It takes a lot of snow to stop the mail from being delivered. There was plenty of it to deal with in early February of 1978 — enough to close all of the roads in Connecticut for three days.
Beginning just before noon on Monday, Feb. 6, 1978, and continuing with hurricane-force winds for the next 30 hours, a ferocious blizzard paralyzed Connecticut. Gov. Ella Grasso herself was stuck in the snow and had to walk through drifts for more than a mile to reach the State Armory Building in Hartford to establish a storm headquarters. The state got between 28-36 inches of snow and had to contend with drifts approaching 18 feet in some places!
Hundreds of motorists were stuck on roads and highways and had to be rescued by snowmobile or by four wheel drive vehicles — vehicles that were uncommon in those days. Grasso closed the roads for three days to all but snowplows and emergency vehicles. After President Jimmy Carter declared Connecticut a disaster area, over 500 National Guardsmen from Fort Hood, Texas, were flown in with equipment to assist with snow removal. It is estimated that more than 100 people in New England died as a result of this storm.
The winter of 1978 had already started out in a notable way. Less than three weeks prior to the blizzard, a snow and rainstorm on Jan. 18 brought down the roof of the Hartford Civic Center. The UCONN men's basketball team had just played a basketball game there in front of a packed house a few hours before the collapse; fortunately, no one was hurt or killed by the collapse. Had the roof collapsed during the game, thousands might have been killed.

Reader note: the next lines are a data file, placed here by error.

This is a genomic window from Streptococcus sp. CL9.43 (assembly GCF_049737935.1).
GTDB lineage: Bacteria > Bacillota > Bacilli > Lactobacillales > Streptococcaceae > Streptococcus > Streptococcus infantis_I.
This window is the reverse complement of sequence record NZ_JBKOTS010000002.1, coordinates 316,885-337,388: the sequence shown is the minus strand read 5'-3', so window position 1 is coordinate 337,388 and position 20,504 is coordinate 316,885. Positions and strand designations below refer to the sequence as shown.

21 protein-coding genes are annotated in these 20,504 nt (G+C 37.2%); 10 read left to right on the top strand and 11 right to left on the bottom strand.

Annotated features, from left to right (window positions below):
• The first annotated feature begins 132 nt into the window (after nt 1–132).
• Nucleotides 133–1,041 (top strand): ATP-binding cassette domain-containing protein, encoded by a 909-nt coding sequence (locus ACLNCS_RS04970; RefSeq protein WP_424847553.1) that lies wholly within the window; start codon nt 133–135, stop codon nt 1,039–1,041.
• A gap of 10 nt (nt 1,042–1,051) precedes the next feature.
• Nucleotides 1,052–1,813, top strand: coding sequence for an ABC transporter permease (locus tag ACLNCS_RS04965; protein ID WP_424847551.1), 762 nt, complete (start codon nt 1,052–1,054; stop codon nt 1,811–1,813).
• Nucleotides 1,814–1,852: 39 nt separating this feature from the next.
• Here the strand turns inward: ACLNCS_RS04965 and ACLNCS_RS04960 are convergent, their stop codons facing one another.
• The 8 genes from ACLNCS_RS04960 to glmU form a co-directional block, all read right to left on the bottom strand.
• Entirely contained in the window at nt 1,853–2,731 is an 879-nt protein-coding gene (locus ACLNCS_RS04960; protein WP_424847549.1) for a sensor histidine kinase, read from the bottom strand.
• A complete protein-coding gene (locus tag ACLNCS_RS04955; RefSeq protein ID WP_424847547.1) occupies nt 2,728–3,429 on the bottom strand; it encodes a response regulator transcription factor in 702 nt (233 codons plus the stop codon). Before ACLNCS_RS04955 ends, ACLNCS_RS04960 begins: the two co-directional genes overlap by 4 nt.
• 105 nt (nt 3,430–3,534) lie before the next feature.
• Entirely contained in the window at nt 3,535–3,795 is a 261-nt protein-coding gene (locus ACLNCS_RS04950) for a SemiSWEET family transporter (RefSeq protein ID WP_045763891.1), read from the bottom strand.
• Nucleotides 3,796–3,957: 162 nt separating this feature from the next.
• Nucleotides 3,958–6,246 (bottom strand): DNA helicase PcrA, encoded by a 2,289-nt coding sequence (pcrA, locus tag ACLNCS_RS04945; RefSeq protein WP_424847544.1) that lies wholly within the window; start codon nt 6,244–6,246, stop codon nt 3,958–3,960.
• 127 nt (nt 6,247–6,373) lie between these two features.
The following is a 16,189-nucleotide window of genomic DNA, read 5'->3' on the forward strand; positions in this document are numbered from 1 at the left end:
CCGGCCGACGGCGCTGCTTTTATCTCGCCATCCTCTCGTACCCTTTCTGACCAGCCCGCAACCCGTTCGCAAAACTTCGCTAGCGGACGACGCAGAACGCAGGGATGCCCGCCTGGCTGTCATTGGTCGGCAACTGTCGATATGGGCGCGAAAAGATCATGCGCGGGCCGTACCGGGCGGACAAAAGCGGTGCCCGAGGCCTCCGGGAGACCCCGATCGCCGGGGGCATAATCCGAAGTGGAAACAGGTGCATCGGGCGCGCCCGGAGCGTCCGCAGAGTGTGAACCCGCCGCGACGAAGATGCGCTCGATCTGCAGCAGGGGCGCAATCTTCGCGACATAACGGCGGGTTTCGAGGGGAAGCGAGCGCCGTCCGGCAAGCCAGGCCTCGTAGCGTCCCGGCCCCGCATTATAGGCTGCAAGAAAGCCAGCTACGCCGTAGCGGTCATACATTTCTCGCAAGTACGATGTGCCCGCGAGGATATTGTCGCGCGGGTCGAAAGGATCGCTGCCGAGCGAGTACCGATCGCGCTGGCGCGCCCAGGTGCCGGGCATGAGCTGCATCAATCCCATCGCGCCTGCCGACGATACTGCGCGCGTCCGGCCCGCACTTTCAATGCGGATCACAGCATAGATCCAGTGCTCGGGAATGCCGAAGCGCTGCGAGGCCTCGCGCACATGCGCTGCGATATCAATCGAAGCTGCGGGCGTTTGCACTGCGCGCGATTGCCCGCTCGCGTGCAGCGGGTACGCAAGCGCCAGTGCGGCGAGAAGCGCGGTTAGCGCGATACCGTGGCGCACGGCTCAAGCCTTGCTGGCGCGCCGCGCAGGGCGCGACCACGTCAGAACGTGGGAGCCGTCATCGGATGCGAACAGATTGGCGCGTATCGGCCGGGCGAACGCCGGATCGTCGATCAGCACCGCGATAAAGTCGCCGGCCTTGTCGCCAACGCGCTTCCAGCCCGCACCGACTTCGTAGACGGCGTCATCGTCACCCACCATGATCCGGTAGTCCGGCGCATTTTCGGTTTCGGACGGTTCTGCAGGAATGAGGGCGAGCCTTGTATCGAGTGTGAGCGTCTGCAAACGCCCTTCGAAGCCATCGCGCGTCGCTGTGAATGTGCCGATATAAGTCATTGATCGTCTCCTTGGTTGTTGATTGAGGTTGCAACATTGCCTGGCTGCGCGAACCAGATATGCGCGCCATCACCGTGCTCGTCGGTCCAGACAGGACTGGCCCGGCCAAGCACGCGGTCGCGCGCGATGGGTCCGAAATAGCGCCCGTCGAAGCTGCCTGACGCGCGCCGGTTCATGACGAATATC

In his book entitled Connecticut Climate Book, the late Dr. Mel Goldstein notes that although meteorologists had been predicting a significant snowstorm for days, the storm's ferocity still took many by surprise. Eastern Connecticut had the highest snow totals with 30-36 inches of snow common, not including drifts. Eastern Massachusetts, Rhode Island, and Cape Cod were simply buried with snow. Thousands of motorists were stranded on the Mass Pike, Route 128, and I-95. Several motorists on I-95 died from carbon monoxide poisoning after their exhaust pipes got covered with snow.
The Blizzard of '78 has become the modern standard by which to measure blizzards. Since then, only the so-called "Superstorm" of 1993 can compare. Although its effects were significant in Connecticut, the 1993 storm was much worse in the Mid-Atlantic region and even in the mountains of the South.
Prior to the '78 blizzard, the worst storm in memory was the legendary Blizzard of '88. In early March of 1888, a cutoff low pressure system in Long Island Sound stationed near Block Island pumped snow for several days into New England. Snow totals in some areas exceeded 48 inches! Wind-blown drifts of over 20 feet were common. In fact, the snow was so deep that people in Middletown actually had to dig tunnels to cross Main Street!
Prior to the Blizzard of '88, the worst winter storm in Connecticut history may well have occurred during the winter of 1716-1717. Since weather records back then are scanty, only anecdotal evidence exists to describe the heavy snows of 1716-1717.
John Winthrop of New London wrote of one February storm in 1717: "It continued so long and severe that multitudes of all sorts of creatures perished in the drifts." In addition, four more successive storms at the end of February into early March of 1717 left snowfall amounts between 5 to 10 feet! So, as we remember the 35th anniversary of the Great Northeastern Blizzard of 1978 — the standard by which all modern blizzards will be remembered for a long time — let's keep in mind that it could have been worse.